Aswan is Awesome

The sleeper train we took to Aswan... not so awesome. But we arrived refreshed enough and checked ourselves into the most amazing hotel. We stayed at the Movenpick on Elephentine Island. It's accessible only by boat, and every single view from the island is stunning. If anything, I wish we had more time in Aswan. It's not that there was a laundry list of sites that we didn't get to... it's just so beautiful that I never wanted to leave. 


Our first day in Aswan we left completely open. We had lunch on the water, I got a massage, and then we took a feluca ride at sunset. There's something about the way the Nile narrows and flows around the massive blocks of granite that make Aswan famous that is just breathtaking. On one side you have lush green palm trees and the city, and on the other are rolling hills of golden sand. 


The rocks in the water look unreal; huge and striped with water levels of the past. 


Thanks in large part to the pollution that is omnipresent in every Egyptian city, even smaller ones like Aswan, we were guaranteed a gorgeous sunset. 

Credit where credit is due - Layne is the master behind this, my favorite photo from Aswan.Β 

Credit where credit is due - Layne is the master behind this, my favorite photo from Aswan. 

Aswan also treated us to some of the best food of our trip. Our second most delicious meal in all of Egypt came courtesy of El Doukka, traditional Egyptian fare of hummus, pita, and chicken tagine. It is widely recognized as some of the best food throughout the whole country, and the reputation is well-deserved. It's also where I first tried the hibiscus juice karkade. It is so good! Sort of like cran-apple, but lighter, and it definitely has the unique hibiscus flavor. I wish it was more widely available outside of Egypt. 

The next morning we began our site-seeing. We kicked things off at the Unfinished Obelisk. The way they made obelisks in the ancient day, like all feats of construction, was truly interesting. They made a series of holes in a steady line around the intended shape of the obelisk, then put wood in the holes, filled the holes with water, and as the saturated wood expanded it evenly cracked the stone in a relatively straight line. They then use diorite, an extremely hard stone, to pound and polish the surfaces of the obelisk until flat and ready to be carved and decorated. It was during this step that the unfinished obelisk was abandoned. A crack was found in the rose granite, and to be structurally sound, an obelisk must be a single piece. Had it been completed, it would have been the tallest obelisk ever constructed. Finished obelisks were transported on the Nile during flood season, and raised by huge groups of men pulling ropes tied around the stone. The whole process took around just 7 months. There are only 7 left standing in Egypt today; 22 others have been stolen by or gifted to other countries.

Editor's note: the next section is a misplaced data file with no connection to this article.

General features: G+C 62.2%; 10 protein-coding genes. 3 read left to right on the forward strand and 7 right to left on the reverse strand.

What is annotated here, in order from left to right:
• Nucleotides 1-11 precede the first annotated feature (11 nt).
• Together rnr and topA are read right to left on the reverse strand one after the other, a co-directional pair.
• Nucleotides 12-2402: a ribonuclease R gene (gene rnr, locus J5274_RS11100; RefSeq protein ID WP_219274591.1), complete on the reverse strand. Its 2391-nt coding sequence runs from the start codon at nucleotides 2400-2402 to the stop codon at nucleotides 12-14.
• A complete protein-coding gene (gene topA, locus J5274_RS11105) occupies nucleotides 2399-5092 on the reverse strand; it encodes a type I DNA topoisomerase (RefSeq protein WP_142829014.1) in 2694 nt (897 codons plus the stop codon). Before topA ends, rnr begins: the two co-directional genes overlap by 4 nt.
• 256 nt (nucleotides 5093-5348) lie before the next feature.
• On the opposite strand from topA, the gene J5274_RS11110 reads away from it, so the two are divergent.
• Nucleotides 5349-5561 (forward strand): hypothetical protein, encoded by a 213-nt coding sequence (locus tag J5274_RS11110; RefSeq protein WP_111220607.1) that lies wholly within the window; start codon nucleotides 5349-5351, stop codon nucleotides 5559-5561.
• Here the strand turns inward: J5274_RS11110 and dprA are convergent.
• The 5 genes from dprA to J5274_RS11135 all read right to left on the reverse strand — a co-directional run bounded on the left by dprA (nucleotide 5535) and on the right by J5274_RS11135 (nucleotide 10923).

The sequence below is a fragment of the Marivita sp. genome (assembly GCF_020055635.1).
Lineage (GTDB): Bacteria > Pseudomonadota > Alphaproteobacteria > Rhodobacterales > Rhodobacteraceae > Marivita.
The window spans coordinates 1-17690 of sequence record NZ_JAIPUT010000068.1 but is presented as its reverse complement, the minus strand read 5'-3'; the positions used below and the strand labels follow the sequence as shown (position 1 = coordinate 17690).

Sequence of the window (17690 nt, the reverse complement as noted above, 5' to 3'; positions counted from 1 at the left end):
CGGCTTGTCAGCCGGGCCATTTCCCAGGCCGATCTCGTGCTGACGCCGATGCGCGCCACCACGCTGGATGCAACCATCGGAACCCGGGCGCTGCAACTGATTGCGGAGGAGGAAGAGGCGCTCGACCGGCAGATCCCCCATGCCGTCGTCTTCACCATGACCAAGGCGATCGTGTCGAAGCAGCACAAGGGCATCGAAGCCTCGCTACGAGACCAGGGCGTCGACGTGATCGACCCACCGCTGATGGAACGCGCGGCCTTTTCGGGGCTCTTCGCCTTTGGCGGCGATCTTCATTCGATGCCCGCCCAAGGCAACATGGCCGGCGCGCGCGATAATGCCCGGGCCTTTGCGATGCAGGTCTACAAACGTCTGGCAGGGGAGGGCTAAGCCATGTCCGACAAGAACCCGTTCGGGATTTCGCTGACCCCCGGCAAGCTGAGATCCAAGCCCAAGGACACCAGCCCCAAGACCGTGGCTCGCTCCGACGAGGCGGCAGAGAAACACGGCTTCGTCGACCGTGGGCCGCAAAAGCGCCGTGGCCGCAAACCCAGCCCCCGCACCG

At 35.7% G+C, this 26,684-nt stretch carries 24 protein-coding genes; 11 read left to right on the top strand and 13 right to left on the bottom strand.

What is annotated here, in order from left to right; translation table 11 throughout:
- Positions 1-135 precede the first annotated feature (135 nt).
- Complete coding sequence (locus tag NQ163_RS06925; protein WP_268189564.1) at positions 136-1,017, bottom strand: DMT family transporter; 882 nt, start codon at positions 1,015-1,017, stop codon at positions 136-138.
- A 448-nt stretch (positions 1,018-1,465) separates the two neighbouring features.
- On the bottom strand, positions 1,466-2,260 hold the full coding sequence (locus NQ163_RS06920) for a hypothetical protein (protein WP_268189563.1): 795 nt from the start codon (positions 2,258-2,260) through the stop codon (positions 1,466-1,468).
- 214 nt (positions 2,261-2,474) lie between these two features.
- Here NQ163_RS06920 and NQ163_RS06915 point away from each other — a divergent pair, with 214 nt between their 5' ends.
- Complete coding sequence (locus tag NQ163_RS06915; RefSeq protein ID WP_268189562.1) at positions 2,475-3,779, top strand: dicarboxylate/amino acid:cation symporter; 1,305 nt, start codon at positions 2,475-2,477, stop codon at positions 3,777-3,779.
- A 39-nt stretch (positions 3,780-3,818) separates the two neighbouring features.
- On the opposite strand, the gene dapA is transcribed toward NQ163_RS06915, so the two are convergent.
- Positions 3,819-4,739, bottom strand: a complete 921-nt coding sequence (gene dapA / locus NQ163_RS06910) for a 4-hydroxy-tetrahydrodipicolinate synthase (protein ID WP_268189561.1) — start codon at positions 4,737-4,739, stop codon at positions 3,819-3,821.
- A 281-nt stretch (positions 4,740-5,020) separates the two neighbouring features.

Next up - Philae's Temple. 


Until even 100 years ago, the bright colors of Philae's Temple were visible. But then... sigh... humans. They built a dam and decided "hey - nobody cares about this temple, right?" And so it was covered in water. Apparently, you used to be able to take a boat out and glide along the water's surface, looking down at the partially submerged pillars in the Nile. But then they decided that their initial decision was the wrong one, and over the course of 7 years they transported the temple out of their new lake and moved it onto a nearby island. 


This was our first chance to really walk among an ancient structure and freely explore - not like the pyramids where you were cramped and the Robber's Tunnel was unadorned. 


The detail of the hieroglyphs is astounding. And for the most part, you are completely unrestricted. I could walk right up and run my hand along the cravings, admire the sharpness of every line and the smoothness of every curve. 


After Philae's Temple, we boarded our cruise ship for Luxor. At sunset, we docked at another temple. This was the Temple at Kom Ombo, or the Temple of Two Gods, Haroeris (a form of the god Horus) and Sobek (the crocodile god). 


It quickly became too dark for photos, which is a shame. This temple had some of the most important hieroglyphic scenes - a seasonal calendar, and the depiction of the first known hospital in the world, but our guide did not get us to them until it was too late. 


Still, it was an incredibly beautiful temple. I love the columns with the fluted tops, meant to resemble the lotus flower. Next to the temple was a museum for mummified crocodiles - an odd tradition, but they believed that the spirit of Sobek transferred from one crocodile to the next and historians think they kept this sacred crocodile on the temple grounds. 


  • Philae Temple - Stunningly gorgeous and extremely interesting history.
  • El Doukka - Best true Egyptian food of the whole trip. 
  • Sunset feluca ride - The Nile has unending beauty, and it was never more apparent than at sunset on the Nile in Aswan. 


  • High Dam - Learning about the Aswan High Dam is more interesting than actually seeing it, unless you have never seen a dam before. If you have... it's a dam. Concrete wall on one side, big lake on the other. That's how it goes. 
  • Sound and Light show - They have one at Philae Temple. We were originally supposed to attend, but apparently it is cancelled 95% of the time, and we were in that 95%. Don't waste your time like we did for a show that is subpar and likely to be cancelled anyway!